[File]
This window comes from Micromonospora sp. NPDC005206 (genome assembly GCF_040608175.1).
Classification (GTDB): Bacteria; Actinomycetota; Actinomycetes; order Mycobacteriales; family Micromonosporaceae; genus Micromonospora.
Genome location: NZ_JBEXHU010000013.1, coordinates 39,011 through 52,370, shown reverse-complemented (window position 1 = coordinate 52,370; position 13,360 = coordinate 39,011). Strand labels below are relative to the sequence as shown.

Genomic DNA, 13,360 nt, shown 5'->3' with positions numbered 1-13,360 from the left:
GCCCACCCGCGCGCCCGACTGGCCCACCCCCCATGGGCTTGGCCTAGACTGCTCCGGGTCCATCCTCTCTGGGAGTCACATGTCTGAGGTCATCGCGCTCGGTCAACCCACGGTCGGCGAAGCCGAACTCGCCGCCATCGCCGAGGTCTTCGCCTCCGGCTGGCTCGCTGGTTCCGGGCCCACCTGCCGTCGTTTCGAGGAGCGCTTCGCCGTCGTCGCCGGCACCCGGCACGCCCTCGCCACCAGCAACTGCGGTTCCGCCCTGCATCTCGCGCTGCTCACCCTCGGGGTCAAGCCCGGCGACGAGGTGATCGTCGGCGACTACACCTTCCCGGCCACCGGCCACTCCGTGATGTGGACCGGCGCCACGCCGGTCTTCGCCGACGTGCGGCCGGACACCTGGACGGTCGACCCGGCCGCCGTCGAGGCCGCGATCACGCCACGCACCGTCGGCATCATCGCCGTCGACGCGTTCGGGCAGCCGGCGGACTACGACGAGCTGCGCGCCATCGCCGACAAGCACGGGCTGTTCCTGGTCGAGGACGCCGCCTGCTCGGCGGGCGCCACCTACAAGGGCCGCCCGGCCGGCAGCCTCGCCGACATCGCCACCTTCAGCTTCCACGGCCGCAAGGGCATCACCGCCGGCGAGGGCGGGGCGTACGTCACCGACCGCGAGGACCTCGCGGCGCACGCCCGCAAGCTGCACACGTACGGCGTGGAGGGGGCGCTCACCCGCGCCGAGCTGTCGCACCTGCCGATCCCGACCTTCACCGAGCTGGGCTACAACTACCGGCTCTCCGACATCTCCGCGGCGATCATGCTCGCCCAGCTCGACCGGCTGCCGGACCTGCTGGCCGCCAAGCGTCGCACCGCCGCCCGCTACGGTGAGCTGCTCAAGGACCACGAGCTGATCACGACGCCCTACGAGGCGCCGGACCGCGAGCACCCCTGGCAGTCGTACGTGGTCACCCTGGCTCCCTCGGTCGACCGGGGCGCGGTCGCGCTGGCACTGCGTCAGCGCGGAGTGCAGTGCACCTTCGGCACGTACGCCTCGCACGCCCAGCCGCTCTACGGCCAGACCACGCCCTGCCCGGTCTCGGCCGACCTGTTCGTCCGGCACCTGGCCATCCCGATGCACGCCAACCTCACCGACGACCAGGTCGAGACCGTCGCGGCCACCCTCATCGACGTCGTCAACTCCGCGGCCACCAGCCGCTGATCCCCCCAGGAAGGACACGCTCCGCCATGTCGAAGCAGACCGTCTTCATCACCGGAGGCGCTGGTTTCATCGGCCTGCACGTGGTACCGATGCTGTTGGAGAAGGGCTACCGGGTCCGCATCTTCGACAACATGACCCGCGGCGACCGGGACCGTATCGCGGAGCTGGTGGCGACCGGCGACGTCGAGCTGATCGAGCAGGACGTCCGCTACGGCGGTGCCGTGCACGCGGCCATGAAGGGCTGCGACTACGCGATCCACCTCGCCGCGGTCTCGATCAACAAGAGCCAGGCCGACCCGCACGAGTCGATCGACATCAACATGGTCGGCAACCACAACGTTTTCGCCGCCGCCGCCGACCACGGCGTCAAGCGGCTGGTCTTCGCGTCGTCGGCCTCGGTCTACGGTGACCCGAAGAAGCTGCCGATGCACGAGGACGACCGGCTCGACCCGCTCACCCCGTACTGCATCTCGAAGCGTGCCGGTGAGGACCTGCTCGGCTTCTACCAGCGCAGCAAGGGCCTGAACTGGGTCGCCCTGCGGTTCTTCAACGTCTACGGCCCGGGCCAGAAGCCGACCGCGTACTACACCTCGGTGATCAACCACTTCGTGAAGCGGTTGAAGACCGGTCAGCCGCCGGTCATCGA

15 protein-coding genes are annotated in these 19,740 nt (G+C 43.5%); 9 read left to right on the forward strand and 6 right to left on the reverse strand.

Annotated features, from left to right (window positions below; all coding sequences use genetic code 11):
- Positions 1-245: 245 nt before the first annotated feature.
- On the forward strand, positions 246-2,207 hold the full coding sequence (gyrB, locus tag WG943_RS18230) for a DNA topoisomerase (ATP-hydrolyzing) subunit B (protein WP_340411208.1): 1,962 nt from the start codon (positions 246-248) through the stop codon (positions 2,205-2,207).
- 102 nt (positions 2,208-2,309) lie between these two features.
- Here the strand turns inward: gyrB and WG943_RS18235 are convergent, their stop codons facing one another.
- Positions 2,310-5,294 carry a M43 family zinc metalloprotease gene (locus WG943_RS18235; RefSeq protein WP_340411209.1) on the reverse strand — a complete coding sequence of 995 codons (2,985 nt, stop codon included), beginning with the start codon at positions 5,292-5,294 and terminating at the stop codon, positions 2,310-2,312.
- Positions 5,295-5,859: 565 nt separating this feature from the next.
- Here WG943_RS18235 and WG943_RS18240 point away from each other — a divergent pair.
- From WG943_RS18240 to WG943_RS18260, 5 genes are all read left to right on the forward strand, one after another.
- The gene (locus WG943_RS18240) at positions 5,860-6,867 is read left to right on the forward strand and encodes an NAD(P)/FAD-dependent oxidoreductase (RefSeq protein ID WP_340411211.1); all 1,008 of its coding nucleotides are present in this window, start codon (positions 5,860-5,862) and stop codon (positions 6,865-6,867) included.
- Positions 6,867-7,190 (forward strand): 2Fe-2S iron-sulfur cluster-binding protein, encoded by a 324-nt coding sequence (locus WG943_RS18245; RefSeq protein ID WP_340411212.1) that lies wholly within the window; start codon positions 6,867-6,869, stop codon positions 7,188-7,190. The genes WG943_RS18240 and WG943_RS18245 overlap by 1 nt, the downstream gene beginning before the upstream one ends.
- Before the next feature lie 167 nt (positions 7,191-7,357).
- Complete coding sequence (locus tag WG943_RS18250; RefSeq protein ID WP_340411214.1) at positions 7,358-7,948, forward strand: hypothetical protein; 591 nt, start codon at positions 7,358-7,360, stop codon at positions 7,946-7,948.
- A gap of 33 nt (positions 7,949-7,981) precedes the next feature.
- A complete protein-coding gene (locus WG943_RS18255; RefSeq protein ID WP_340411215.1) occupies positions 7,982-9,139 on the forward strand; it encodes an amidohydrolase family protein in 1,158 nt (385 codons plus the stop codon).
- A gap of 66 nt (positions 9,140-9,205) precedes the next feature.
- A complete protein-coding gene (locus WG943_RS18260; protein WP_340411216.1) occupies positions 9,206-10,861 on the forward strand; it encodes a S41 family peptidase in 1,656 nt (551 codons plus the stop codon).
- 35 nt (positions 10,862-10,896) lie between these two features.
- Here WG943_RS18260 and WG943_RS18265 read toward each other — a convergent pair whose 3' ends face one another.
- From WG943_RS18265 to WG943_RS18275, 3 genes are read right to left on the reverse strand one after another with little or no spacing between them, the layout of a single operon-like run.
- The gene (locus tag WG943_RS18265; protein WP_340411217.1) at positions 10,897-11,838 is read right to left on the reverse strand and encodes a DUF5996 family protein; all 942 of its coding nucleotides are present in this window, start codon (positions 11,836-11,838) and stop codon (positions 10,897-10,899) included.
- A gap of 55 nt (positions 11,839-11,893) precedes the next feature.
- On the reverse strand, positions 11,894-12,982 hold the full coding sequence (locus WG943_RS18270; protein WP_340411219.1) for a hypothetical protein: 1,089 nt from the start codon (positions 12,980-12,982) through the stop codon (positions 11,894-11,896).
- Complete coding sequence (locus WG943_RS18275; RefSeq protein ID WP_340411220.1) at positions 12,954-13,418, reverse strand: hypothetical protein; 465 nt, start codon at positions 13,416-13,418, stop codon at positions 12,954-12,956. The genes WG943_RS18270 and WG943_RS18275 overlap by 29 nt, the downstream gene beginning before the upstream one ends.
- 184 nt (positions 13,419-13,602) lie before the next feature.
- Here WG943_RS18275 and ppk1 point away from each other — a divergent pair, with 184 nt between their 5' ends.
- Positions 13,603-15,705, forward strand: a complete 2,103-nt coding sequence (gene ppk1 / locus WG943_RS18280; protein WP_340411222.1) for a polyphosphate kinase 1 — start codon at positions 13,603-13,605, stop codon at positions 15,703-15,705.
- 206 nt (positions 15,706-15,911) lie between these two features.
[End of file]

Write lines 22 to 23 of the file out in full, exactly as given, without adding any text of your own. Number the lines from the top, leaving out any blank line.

- A gap of 66 nt (positions 9,140-9,205) precedes the next feature.
- A complete protein-coding gene (locus WG943_RS18260; protein WP_340411216.1) occupies positions 9,206-10,861 on the forward strand; it encodes a S41 family peptidase in 1,656 nt (551 codons plus the stop codon).